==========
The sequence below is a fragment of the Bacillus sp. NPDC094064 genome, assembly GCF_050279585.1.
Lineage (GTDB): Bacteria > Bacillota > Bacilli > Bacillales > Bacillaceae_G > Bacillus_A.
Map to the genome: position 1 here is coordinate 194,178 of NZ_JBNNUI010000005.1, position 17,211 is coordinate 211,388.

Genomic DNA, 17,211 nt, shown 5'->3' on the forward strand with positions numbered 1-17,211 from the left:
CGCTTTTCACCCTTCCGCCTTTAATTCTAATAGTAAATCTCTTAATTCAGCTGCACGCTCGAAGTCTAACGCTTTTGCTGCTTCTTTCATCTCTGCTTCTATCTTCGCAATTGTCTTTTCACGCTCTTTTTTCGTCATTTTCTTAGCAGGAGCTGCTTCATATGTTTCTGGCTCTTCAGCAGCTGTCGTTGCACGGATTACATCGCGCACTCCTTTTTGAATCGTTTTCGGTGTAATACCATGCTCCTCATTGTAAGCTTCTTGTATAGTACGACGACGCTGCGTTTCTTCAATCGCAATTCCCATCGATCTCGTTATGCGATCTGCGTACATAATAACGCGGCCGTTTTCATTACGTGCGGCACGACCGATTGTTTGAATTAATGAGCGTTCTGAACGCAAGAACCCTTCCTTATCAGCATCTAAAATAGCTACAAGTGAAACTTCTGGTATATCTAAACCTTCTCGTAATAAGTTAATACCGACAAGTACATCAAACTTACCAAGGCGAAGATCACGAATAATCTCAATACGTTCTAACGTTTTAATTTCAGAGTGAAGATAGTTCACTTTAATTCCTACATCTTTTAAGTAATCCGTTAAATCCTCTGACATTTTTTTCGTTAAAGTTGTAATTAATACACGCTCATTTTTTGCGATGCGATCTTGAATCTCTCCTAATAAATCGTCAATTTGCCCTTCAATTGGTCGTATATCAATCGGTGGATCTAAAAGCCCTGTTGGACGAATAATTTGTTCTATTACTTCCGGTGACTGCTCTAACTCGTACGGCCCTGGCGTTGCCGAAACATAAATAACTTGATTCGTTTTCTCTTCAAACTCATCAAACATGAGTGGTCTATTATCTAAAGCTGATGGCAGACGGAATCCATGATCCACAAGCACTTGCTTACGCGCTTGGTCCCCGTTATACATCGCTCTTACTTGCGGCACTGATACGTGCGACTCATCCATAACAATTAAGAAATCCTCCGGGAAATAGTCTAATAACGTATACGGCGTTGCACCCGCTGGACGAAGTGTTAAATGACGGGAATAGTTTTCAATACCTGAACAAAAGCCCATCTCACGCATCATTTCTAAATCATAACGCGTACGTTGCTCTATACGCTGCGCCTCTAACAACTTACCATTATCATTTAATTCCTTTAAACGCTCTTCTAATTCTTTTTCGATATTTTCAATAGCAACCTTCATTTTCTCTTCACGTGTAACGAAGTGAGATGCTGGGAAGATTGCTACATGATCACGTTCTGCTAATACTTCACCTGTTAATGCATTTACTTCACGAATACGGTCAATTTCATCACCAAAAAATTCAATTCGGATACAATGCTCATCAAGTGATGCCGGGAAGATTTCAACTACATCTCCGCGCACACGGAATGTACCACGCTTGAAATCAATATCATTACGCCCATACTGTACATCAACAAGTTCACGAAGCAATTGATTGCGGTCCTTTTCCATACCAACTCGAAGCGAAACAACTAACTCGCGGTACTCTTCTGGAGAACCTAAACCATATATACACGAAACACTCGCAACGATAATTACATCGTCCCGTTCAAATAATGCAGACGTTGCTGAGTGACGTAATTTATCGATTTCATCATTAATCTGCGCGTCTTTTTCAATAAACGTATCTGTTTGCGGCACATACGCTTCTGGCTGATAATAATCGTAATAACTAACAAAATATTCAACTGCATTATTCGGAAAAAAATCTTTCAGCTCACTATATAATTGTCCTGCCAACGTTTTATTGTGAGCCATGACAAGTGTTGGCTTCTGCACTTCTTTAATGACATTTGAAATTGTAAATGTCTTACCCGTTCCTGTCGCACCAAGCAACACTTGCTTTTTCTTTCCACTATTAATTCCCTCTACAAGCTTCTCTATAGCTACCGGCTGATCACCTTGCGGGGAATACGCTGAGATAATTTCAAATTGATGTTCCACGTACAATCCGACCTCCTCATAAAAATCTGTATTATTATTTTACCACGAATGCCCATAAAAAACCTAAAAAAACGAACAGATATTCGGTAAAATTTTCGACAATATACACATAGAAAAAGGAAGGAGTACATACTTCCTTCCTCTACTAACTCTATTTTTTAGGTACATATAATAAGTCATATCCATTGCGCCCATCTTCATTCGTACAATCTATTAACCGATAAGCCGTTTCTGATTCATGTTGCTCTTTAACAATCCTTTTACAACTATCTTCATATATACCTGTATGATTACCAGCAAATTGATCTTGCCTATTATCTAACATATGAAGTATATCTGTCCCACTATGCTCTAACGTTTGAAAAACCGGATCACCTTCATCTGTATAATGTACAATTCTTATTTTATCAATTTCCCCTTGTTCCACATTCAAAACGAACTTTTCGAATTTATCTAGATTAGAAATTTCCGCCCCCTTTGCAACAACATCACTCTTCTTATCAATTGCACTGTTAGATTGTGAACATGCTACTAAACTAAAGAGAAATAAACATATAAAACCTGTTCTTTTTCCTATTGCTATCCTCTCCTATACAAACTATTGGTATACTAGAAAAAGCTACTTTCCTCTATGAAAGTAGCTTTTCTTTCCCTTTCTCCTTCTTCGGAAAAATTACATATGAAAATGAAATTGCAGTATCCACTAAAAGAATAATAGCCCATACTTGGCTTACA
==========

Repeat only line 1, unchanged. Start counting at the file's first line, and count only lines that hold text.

The sequence below is a fragment of the Bacillus sp. NPDC094064 genome, assembly GCF_050279585.1.